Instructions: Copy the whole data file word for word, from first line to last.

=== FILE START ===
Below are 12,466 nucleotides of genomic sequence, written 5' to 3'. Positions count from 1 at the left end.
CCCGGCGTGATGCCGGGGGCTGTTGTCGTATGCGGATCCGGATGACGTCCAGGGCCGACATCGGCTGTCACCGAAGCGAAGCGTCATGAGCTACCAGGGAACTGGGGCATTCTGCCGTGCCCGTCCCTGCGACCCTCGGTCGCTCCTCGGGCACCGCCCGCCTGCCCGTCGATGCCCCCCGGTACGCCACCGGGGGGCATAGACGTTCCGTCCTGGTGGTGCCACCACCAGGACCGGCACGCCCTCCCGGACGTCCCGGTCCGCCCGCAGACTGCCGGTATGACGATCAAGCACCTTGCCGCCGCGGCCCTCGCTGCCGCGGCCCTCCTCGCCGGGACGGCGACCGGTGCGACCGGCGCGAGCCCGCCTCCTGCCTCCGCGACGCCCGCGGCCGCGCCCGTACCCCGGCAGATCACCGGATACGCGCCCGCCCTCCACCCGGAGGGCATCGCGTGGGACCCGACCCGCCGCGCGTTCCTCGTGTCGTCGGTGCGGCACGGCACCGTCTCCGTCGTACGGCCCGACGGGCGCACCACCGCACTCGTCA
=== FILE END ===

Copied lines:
Below are 12,466 nucleotides of genomic sequence, written 5' to 3'. Positions count from 1 at the left end.
CCCGGCGTGATGCCGGGGGCTGTTGTCGTATGCGGATCCGGATGACGTCCAGGGCCGACATCGGCTGTCACCGAAGCGAAGCGTCATGAGCTACCAGGGAACTGGGGCATTCTGCCGTGCCCGTCCCTGCGACCCTCGGTCGCTCCTCGGGCACCGCCCGCCTGCCCGTCGATGCCCCCCGGTACGCCACCGGGGGGCATAGACGTTCCGTCCTGGTGGTGCCACCACCAGGACCGGCACGCCCTCCCGGACGTCCCGGTCCGCCCGCAGACTGCCGGTATGACGATCAAGCACCTTGCCGCCGCGGCCCTCGCTGCCGCGGCCCTCCTCGCCGGGACGGCGACCGGTGCGACCGGCGCGAGCCCGCCTCCTGCCTCCGCGACGCCCGCGGCCGCGCCCGTACCCCGGCAGATCACCGGATACGCGCCCGCCCTCCACCCGGAGGGCATCGCGTGGGACCCGACCCGCCGCGCGTTCCTCGTGTCGTCGGTGCGGCACGGCACCGTCTCCGTCGTACGGCCCGACGGGCGCACCACCGCACTCGTCA